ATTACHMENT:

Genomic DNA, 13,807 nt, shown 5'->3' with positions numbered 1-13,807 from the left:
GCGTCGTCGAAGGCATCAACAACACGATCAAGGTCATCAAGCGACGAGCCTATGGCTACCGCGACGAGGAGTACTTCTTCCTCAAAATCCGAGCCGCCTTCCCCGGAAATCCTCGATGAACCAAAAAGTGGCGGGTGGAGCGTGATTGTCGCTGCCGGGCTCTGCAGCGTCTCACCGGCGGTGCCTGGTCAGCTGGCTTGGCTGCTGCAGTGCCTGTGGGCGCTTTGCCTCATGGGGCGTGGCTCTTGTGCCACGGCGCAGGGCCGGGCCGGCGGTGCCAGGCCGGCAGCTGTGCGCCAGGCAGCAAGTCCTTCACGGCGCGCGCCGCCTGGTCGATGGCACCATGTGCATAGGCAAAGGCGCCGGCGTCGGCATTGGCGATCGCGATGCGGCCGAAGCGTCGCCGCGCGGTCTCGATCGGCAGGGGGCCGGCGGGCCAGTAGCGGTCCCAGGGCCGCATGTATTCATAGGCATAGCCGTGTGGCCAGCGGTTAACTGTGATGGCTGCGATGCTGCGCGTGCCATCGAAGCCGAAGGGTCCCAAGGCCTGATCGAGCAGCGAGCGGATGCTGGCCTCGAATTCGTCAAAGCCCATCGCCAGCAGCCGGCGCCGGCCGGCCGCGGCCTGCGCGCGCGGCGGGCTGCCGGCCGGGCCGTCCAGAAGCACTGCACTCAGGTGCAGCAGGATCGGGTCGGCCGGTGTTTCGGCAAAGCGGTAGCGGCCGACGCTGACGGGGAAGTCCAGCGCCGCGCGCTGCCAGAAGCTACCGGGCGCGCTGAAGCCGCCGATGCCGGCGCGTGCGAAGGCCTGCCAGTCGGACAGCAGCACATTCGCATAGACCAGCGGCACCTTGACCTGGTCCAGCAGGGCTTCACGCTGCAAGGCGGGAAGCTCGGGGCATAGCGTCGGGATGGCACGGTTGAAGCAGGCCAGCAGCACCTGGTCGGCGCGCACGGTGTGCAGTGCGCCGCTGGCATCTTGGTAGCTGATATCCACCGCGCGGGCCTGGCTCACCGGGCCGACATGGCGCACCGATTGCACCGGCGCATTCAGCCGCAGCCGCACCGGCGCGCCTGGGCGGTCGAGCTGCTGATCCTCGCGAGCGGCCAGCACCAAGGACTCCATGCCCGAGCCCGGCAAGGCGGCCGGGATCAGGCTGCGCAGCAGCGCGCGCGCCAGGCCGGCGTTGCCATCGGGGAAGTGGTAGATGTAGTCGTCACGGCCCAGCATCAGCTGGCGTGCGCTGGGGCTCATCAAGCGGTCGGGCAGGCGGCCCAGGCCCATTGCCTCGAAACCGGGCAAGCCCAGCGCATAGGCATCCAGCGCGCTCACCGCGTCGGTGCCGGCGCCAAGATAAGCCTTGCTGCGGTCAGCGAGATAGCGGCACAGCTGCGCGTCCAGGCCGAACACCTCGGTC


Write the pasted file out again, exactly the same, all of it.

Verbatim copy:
Genomic DNA, 13,807 nt, shown 5'->3' with positions numbered 1-13,807 from the left:
GCGTCGTCGAAGGCATCAACAACACGATCAAGGTCATCAAGCGACGAGCCTATGGCTACCGCGACGAGGAGTACTTCTTCCTCAAAATCCGAGCCGCCTTCCCCGGAAATCCTCGATGAACCAAAAAGTGGCGGGTGGAGCGTGATTGTCGCTGCCGGGCTCTGCAGCGTCTCACCGGCGGTGCCTGGTCAGCTGGCTTGGCTGCTGCAGTGCCTGTGGGCGCTTTGCCTCATGGGGCGTGGCTCTTGTGCCACGGCGCAGGGCCGGGCCGGCGGTGCCAGGCCGGCAGCTGTGCGCCAGGCAGCAAGTCCTTCACGGCGCGCGCCGCCTGGTCGATGGCACCATGTGCATAGGCAAAGGCGCCGGCGTCGGCATTGGCGATCGCGATGCGGCCGAAGCGTCGCCGCGCGGTCTCGATCGGCAGGGGGCCGGCGGGCCAGTAGCGGTCCCAGGGCCGCATGTATTCATAGGCATAGCCGTGTGGCCAGCGGTTAACTGTGATGGCTGCGATGCTGCGCGTGCCATCGAAGCCGAAGGGTCCCAAGGCCTGATCGAGCAGCGAGCGGATGCTGGCCTCGAATTCGTCAAAGCCCATCGCCAGCAGCCGGCGCCGGCCGGCCGCGGCCTGCGCGCGCGGCGGGCTGCCGGCCGGGCCGTCCAGAAGCACTGCACTCAGGTGCAGCAGGATCGGGTCGGCCGGTGTTTCGGCAAAGCGGTAGCGGCCGACGCTGACGGGGAAGTCCAGCGCCGCGCGCTGCCAGAAGCTACCGGGCGCGCTGAAGCCGCCGATGCCGGCGCGTGCGAAGGCCTGCCAGTCGGACAGCAGCACATTCGCATAGACCAGCGGCACCTTGACCTGGTCCAGCAGGGCTTCACGCTGCAAGGCGGGAAGCTCGGGGCATAGCGTCGGGATGGCACGGTTGAAGCAGGCCAGCAGCACCTGGTCGGCGCGCACGGTGTGCAGTGCGCCGCTGGCATCTTGGTAGCTGATATCCACCGCGCGGGCCTGGCTCACCGGGCCGACATGGCGCACCGATTGCACCGGCGCATTCAGCCGCAGCCGCACCGGCGCGCCTGGGCGGTCGAGCTGCTGATCCTCGCGAGCGGCCAGCACCAAGGACTCCATGCCCGAGCCCGGCAAGGCGGCCGGGATCAGGCTGCGCAGCAGCGCGCGCGCCAGGCCGGCGTTGCCATCGGGGAAGTGGTAGATGTAGTCGTCACGGCCCAGCATCAGCTGGCGTGCGCTGGGGCTCATCAAGCGGTCGGGCAGGCGGCCCAGGCCCATTGCCTCGAAACCGGGCAAGCCCAGCGCATAGGCATCCAGCGCGCTCACCGCGTCGGTGCCGGCGCCAAGATAAGCCTTGCTGCGGTCAGCGAGATAGCGGCACAGCTGCGCGTCCAGGCCGAACACCTCGGTC